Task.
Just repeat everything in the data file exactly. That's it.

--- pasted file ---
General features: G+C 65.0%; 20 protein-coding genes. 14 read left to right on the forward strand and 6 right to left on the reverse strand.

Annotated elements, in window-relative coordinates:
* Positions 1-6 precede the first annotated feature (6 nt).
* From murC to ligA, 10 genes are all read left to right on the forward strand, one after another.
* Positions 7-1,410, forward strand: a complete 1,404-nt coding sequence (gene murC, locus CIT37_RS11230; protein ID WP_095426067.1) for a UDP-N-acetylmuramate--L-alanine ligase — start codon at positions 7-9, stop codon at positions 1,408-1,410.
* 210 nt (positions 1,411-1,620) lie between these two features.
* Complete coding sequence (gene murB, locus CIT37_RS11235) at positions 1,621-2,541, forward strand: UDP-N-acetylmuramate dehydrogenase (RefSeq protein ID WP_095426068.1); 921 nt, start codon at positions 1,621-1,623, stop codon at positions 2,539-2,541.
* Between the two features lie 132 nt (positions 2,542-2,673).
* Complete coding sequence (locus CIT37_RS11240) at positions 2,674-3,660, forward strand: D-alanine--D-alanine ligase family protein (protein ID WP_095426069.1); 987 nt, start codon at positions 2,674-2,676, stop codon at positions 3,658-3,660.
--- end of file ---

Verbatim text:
General features: G+C 65.0%; 20 protein-coding genes. 14 read left to right on the forward strand and 6 right to left on the reverse strand.

Annotated elements, in window-relative coordinates:
* Positions 1-6 precede the first annotated feature (6 nt).
* From murC to ligA, 10 genes are all read left to right on the forward strand, one after another.
* Positions 7-1,410, forward strand: a complete 1,404-nt coding sequence (gene murC, locus CIT37_RS11230; protein ID WP_095426067.1) for a UDP-N-acetylmuramate--L-alanine ligase — start codon at positions 7-9, stop codon at positions 1,408-1,410.
* 210 nt (positions 1,411-1,620) lie between these two features.
* Complete coding sequence (gene murB, locus CIT37_RS11235) at positions 1,621-2,541, forward strand: UDP-N-acetylmuramate dehydrogenase (RefSeq protein ID WP_095426068.1); 921 nt, start codon at positions 1,621-1,623, stop codon at positions 2,539-2,541.
* Between the two features lie 132 nt (positions 2,542-2,673).
* Complete coding sequence (locus CIT37_RS11240) at positions 2,674-3,660, forward strand: D-alanine--D-alanine ligase family protein (protein ID WP_095426069.1); 987 nt, start codon at positions 2,674-2,676, stop codon at positions 3,658-3,660.